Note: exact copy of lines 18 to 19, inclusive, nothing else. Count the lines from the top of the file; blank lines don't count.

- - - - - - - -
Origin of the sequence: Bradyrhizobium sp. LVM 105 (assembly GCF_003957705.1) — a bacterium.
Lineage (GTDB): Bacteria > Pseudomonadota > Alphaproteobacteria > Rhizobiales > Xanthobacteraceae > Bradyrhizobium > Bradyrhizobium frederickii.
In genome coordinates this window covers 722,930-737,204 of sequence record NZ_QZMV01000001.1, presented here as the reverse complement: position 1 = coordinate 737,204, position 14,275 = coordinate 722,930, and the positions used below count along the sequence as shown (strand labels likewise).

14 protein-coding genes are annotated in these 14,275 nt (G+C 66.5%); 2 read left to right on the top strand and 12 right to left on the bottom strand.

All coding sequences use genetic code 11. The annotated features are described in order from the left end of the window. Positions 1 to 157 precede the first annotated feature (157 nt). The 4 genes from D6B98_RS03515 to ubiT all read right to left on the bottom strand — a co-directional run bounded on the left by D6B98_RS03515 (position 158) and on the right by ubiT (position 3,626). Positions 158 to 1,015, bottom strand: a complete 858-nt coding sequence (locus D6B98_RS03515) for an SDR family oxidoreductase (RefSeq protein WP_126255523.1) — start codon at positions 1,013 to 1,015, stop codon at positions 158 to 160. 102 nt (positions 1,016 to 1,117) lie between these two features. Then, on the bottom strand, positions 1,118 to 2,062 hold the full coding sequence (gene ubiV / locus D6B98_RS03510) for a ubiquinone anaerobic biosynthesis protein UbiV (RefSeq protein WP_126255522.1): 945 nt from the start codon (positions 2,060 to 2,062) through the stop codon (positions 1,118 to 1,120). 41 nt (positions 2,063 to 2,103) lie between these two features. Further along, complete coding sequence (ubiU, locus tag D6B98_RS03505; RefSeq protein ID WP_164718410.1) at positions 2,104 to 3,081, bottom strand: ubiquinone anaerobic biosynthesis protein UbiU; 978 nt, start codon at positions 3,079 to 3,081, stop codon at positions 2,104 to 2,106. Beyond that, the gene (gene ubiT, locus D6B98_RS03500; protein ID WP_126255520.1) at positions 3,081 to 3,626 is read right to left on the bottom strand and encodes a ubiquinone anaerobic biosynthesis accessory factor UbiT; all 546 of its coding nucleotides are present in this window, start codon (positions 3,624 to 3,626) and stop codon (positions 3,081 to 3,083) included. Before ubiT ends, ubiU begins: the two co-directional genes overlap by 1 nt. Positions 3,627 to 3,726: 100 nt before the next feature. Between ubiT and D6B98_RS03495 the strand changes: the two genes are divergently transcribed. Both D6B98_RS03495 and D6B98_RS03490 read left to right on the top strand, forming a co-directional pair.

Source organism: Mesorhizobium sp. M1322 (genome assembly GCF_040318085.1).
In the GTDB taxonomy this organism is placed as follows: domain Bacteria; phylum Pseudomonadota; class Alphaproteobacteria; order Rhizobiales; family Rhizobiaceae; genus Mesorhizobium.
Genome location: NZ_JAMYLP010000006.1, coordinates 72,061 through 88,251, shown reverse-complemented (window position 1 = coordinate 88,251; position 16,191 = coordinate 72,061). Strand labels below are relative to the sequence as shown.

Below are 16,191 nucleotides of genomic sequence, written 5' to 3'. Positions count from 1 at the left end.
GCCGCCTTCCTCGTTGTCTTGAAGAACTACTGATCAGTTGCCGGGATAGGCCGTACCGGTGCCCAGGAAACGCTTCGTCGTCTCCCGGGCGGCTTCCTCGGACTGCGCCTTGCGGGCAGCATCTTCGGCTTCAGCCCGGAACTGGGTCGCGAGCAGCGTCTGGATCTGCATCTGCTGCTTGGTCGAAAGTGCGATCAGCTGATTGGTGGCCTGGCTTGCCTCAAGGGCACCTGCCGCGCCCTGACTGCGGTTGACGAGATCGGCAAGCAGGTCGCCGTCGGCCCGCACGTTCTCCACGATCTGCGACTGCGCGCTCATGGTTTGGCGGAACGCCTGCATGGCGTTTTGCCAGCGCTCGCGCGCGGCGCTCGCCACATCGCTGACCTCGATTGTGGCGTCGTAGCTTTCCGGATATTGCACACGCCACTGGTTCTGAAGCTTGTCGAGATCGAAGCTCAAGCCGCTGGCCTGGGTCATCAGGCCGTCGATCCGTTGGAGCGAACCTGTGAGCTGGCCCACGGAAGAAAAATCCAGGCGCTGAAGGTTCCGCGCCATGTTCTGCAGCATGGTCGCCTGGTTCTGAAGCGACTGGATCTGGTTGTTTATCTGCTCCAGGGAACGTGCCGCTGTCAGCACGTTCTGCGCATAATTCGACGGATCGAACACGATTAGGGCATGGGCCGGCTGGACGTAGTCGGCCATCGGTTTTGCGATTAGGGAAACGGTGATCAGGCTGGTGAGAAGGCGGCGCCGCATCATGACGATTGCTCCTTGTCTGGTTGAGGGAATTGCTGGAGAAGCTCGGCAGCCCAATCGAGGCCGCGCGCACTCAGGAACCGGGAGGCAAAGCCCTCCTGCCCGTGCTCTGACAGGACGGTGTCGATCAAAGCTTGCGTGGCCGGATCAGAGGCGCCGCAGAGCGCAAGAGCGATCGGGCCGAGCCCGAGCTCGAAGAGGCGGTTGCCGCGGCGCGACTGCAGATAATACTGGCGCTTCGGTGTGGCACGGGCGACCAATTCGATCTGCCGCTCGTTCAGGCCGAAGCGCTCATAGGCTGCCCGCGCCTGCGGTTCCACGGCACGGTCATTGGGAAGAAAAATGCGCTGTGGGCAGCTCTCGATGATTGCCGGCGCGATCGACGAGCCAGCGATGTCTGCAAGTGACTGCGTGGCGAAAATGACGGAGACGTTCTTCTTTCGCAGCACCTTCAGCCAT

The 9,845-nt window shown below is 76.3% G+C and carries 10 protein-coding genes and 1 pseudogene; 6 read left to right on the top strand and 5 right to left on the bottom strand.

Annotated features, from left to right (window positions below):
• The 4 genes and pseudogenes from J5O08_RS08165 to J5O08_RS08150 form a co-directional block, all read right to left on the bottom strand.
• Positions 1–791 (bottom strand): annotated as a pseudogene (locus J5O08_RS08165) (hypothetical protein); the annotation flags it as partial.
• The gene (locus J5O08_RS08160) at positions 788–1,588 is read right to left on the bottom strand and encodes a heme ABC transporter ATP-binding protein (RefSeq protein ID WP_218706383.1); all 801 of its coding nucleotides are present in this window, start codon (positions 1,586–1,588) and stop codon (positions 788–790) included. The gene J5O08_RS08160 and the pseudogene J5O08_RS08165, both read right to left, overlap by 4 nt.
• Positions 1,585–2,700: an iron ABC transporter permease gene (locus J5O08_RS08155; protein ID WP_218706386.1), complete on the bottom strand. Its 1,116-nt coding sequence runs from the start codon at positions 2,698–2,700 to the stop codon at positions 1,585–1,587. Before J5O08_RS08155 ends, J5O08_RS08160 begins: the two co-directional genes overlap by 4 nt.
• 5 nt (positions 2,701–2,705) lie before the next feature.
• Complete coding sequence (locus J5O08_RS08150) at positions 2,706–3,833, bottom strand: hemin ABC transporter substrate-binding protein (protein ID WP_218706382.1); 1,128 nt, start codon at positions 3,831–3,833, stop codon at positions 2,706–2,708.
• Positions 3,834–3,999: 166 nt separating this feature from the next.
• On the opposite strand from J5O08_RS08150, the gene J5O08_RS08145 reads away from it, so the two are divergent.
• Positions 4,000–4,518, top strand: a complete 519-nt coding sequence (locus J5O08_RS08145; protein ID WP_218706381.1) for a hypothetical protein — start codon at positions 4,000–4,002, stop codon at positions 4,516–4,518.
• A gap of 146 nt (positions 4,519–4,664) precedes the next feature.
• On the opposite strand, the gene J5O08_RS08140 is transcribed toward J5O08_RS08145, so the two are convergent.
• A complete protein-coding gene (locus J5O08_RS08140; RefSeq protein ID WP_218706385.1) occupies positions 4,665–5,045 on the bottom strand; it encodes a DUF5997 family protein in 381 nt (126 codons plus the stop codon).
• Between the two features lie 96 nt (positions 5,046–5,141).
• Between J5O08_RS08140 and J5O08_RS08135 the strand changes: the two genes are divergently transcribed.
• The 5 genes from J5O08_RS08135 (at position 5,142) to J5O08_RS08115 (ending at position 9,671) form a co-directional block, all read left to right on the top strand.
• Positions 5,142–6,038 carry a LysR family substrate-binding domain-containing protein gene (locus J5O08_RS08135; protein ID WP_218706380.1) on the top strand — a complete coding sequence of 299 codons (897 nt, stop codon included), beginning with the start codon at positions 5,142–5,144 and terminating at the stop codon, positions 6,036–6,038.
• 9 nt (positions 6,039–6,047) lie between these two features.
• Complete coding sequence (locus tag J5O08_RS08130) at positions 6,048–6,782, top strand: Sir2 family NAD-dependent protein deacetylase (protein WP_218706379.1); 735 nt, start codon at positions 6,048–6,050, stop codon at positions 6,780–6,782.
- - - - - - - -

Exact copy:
• Complete coding sequence (locus J5O08_RS08150) at positions 2,706–3,833, bottom strand: hemin ABC transporter substrate-binding protein (protein ID WP_218706382.1); 1,128 nt, start codon at positions 3,831–3,833, stop codon at positions 2,706–2,708.
• Positions 3,834–3,999: 166 nt separating this feature from the next.